50It is also possible to estimate the impact of the difference of around 30% on the average cost of production per MWh, between the scenario involving the accelerated decommissioning of the legacy nuclear network and that whereby its replacement is primarily postponed until after 2030. Supposing that taxes remain the same and that this increase in cost is passed on to manufacturers, the increase in the price of electricity resulting from this accelerated decommissioning would be around 20%, again resulting in a drop in export activity of around 3.8%.

51These estimations would suggest that electricity prices have a significant impact on competitiveness. The transformation of companies towards more energy-efficient production methods is certainly a desirable possibility and could partially reduce the long-term effects but the short-medium term effects cannot be overlooked.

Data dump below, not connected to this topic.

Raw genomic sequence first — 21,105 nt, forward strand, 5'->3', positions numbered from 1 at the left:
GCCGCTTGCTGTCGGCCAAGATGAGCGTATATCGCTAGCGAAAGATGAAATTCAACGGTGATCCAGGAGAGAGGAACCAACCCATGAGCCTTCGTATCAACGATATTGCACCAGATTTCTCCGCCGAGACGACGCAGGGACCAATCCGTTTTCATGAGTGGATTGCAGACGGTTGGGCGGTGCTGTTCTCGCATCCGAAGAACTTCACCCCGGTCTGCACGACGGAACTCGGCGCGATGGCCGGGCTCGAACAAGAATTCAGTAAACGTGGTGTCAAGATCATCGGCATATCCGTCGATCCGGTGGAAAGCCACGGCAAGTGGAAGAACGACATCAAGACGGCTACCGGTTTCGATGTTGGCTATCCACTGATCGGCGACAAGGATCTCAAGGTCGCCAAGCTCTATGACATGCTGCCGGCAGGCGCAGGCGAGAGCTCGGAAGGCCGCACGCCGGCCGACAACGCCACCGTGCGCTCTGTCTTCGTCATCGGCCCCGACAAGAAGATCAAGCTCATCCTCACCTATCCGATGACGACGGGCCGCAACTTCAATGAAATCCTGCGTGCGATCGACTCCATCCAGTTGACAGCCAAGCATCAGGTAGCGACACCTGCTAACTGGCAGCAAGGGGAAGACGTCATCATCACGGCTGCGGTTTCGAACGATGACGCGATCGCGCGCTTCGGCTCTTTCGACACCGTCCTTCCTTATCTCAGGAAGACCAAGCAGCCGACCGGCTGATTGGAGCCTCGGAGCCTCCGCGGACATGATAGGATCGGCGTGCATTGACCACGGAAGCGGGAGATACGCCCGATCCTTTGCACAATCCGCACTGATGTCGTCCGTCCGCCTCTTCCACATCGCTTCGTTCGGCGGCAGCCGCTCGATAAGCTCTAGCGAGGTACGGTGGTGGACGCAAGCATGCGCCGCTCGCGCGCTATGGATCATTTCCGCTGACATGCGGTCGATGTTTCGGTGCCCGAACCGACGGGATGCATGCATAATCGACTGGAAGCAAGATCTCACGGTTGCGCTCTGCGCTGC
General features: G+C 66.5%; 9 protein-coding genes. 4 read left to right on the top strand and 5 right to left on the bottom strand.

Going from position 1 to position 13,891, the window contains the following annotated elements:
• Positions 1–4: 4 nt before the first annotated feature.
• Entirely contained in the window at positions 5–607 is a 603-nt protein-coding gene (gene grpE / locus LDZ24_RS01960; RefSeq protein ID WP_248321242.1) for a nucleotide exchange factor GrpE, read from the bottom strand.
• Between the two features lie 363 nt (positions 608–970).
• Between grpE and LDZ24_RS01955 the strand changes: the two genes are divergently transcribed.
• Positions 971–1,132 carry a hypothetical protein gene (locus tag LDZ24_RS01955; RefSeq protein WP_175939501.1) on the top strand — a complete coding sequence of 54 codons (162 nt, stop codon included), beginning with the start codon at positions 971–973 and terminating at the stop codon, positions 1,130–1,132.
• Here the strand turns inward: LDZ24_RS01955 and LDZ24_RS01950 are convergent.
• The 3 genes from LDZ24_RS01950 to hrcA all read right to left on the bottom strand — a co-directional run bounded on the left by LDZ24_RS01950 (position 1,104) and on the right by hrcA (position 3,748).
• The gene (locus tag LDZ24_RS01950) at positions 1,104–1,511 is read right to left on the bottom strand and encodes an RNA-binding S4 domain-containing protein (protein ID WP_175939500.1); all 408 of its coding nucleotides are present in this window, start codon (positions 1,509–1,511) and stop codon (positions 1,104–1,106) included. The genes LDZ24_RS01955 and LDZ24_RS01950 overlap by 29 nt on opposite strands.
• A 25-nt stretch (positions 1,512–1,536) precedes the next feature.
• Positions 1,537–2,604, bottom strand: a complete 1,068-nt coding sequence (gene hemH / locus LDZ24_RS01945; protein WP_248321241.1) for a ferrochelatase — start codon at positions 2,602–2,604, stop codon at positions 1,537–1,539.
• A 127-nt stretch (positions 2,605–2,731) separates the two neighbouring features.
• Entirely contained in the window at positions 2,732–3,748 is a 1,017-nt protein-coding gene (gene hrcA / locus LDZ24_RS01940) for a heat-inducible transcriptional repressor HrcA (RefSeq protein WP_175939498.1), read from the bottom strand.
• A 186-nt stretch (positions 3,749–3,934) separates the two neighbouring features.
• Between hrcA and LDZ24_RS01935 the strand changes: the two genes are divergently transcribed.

52Energy costs affect different industrial sectors in very different ways since energy represents only a limited proportion of the costs incurred in many sectors. Other intermediate consumption, and indeed employment costs, account for a significant part of these overall costs. Manufacturing industries are ranked in Graph 5 according to their increasing (direct) work intensity (based on the total wage bill in relation to the value of output). This demonstrates that with the exception of the chemicals, metalworking, aluminium and paper industries, the cost of the energy used to produce is nevertheless modest in relation to the cost of employment.


Proportion of energy and total payroll expenditure in the production price in France


Proportion of energy and total payroll expenditure in the production price in France

Reading: Direct intensity in terms of energy and labour.
Source: According to the INSEE’s table of French imports and exports.